Review of The SantaLand Diaries at Musical Theatre of Connecticut
Best-selling, Grammy-winning author David Sedaris has come a long way since his stint as an elf in a Macy’s SantaLand, and he’s also come a long way since the humorous essay he wrote about that experience, which has also been shared as a spoken word feature on NPR and This American Life. And yet the story as adapted for the stage by Joe Mantello has taken on a life of its own since its debut in 1996. It’s become a holiday staple for many a theater in the U.S., a one-man show that lets us laugh at the corny traditions that constitute “the Christmas spirit”—a glut of decorations, food consumption, familiar tunes, holiday reruns, and much buying, and sometimes giving, that happens without fail from late in November (or earlier) and runs till December 25th.
Ostensibly all the hoopla has something to do with the birth of Christ, but in fact, in the U.S., it mostly has to do with marketing, as every store in the land, almost, has its Christmas come-on. One of the best-known of all department stores, of course, is Macy’s and one of its ways of celebrating the season and getting people to come in and shop is providing a guy dressed in the traditional garb associated (at least since a very influential Coca-Cola ad campaign anyway) with old St. Nick to meet the kids and listen to Christmas wishes. And it was at Macy’s that Sedaris really did take the job of being one of the helpers of the store’s Santas. The SantaLand Diaries plays as the amusingly jaundiced view of a rather less than inspired elf enduring the fake cheer, the clueless “foreigners,” the pushy and obnoxious parents, the scared or sick or displeased children, and the on-the-job antics of his fellow not-so-bright elves and a variety of Santas.
Taking the name Crumpet, our narrator/hero is at his best in recounting the kind of behind-the-scenes stories that play to our curiosity about “show-biz,” even this far down the food chain. As Crumpet says, many of the people who apply for a job in SantaLand—in New York anyway—are unemployed actors looking for some easy money at Christmastime. It helps, in a job like this, to be willing and able to transform oneself to match one’s costume. Green velvet, with striped stockings, pointy shoes and hat. The works. Crumpet’s tongue-in-cheek approach to the job—and, it seems, to life in general—is his best defense against the simple-mindedness of the task, but he’s also not the kind to fool himself with visions of sugarplums. He sees through everyone and almost anyone can be an occasion for an unflattering anecdote or apothegm.
Much of this material, however, pulls its punches. Rarely is Sedaris’s text truly witty and often an anecdote will sort of fizzle without any real zinger. It’s not really something to fault Sedaris on, since he wrote an essay of observational humor, the sort of thing that plays best as a stand-up monologue, seeming to come off the top of one’s head in the moment of telling. Turned into a play, the monologue has to have more zing, requiring a performer up to the task of taking on the raconteur role while also able to act out other characters who get mimicked by Crumpet. Fortunately Matt Densky, directed by Kevin Connors, has the skills needed to make Crumpet vivid, fun, and a little unsettling.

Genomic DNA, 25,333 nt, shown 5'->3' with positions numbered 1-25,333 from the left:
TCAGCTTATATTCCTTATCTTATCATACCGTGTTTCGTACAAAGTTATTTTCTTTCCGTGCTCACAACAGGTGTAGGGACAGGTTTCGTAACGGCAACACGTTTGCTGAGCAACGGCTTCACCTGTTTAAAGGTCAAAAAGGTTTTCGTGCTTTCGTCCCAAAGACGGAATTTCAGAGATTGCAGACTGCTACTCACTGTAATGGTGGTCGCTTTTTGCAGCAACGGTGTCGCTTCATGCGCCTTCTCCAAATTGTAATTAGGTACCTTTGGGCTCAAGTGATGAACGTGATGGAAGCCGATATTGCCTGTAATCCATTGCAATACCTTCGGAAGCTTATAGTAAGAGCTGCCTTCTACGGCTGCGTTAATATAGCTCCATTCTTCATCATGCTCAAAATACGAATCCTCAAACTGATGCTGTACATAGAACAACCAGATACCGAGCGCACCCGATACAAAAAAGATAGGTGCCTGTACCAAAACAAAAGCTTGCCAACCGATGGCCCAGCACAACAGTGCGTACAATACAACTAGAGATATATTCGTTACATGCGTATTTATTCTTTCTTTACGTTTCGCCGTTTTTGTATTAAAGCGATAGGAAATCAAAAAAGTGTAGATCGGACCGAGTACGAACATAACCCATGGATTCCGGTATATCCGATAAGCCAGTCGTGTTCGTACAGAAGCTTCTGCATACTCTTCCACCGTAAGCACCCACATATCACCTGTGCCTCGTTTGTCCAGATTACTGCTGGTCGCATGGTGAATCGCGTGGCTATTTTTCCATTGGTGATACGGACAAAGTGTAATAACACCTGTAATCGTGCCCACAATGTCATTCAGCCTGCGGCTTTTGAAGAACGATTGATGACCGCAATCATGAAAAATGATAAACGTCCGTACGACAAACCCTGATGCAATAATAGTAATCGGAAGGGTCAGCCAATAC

One of Densky’s strengths in the role is his mimicking ability. He does a number of quick “sketches” of the people Crumpet interacts with, and each one is a spot on “take off,” via vocal mannerism, of an immediately recognizable type. You’ve got to be cheerful to be an elf, but you’ve got to be mercurial to make the story of Crumpet work. Denksy’s got it down. A high point is the rendition of “Away in the Manger” in the manner of Liza Minelli.
Alas, there’s not enough of that sort of thing. You soon find yourself thinking that this material needs to be further adapted—enlarged to make room for Densky’s talent. He exults in the snide manner so much so that you don’t for a minute believe that you’re hearing the really juicy stuff. Most of Sedaris’s observations are pretty anodyne, never really going for the jugular. I know, it’s Christmas and all that and we’re supposed to be looking for the good in everyone, but that’s not Crumpet’s approach. He tends to see the worst in people. Not because he’s vicious but because people tend to live up to his worst expectations. And I can’t help thinking there are naughtier and nastier characterizations that were left out of Sedaris’s text in favor of gentler laughs.
Even so, caricaturing others can seem mean, but Crumpet doesn’t come across that way, primarily because the tone Sedaris, Mantello and Densky create is of someone who wants us on his side. We have to see he’s better than “this,” this job of being an elf, as his giddy glimpses of the training sessions and of the less than inspiring Santas shows. And so we’re eager to hear how he managed it—took on this thankless job and maintained his dignity and his sense of humor. By aiming his humor at others, of course, and the laughter we share with him is laughter at how daft the Christmas season is. It’s supposed to be jolly and merry, like Santa, but often it’s a downer or at least disappointing. So, why not liven it up with Crumpet, a refreshingly honest elf, as eager as many of us are to exit the enforced euphoria come December 25th, and get on with business as usual.
The SantaLand Diaries
By David Sedaris
Adapted by Joe Mantello
Directed by Kevin Connors
With Matt Densky
Costume Design: Diane Vanderkroef; Scenic Design: Carl Tallent; Lighting Design: Joshua Scherr; Stage Manager: Jim Schilling
Music Theatre of Connecticut
December 11-20, 2015